Taiwan is subjected to several natural hazards such as extreme weather, seismic activity or tsunamis excited by earthquakes occurring along the Pacific Ocean subduction zones. Fortunately, Taiwan has not experienced any volcanic activity in historical times, a fact which reinforced the belief that its volcanic centers are by now extinct. During the past decade, volcanological, seismological and geochemical observations have shown that such a belief is erroneous and that two of Taiwan’s volcanic centers (Tatun Volcano Group and Kueishantao island) have potential for future eruptive activity. Additionally, there is historical evidence for four submarine eruptions offshore the northern and eastern coast of Taiwan over the last 150 years. The types of volcanic hazards that may affect Taiwan’s infrastructure and population are ashfall, pyroclastic flows, lava flows, landslides/volcanic debris avalanches, lahars, phreatic explosions and tsunami. Two of Taiwan’s nuclear power plants (and a third whose construction has been temporarily suspended) are close to the volcanic centers and could be affected by ashfall and lava flows, an issue that needs to be addressed by the operator of the plants. Even though the probability of future volcanic activity is low, it has to be recognized that the vulnerability to volcanic hazards for an advanced technological society such as Taiwan’s has increased considerably. Volcanic risk therefore cannot be considered insignificant, and its mitigation has to be addressed by a co-ordinated research/monitoring program. Furthermore, the development of contingency plans is a must for such high risk phenomena even if they are considered “low probability” events.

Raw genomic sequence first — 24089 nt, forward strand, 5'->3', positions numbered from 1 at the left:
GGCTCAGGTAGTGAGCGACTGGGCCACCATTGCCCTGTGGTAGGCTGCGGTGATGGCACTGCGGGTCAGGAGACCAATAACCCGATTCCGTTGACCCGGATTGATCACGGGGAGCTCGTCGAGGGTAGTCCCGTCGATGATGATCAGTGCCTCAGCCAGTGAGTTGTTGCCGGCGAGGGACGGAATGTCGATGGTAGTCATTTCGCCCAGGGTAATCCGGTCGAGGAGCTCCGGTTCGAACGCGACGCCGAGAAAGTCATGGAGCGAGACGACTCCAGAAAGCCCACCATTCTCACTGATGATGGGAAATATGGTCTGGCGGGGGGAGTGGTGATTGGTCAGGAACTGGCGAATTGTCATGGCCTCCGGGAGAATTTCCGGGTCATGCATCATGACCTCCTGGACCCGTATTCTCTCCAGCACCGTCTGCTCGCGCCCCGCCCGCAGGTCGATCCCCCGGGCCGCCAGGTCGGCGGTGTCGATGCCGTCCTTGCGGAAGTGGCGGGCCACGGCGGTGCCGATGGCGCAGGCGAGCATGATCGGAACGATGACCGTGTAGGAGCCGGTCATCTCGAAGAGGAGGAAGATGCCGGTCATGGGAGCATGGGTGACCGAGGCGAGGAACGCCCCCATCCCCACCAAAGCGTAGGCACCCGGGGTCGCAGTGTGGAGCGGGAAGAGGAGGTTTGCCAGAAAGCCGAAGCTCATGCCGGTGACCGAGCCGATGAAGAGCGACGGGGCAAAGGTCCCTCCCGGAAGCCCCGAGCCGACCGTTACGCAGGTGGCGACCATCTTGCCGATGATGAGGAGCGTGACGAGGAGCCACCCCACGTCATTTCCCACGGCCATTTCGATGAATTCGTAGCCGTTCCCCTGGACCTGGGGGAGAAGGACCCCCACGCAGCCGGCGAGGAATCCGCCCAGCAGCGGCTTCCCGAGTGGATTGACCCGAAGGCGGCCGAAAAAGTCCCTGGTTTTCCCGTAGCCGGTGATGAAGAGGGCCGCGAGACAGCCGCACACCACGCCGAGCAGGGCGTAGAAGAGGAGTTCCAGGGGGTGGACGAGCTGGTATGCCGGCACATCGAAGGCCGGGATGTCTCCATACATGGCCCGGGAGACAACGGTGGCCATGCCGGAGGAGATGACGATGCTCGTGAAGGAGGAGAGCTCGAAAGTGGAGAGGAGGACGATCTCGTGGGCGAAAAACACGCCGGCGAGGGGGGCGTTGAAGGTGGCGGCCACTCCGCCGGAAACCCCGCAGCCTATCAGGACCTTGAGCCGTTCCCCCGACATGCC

- Nuclear power plants
- Volcanic hazards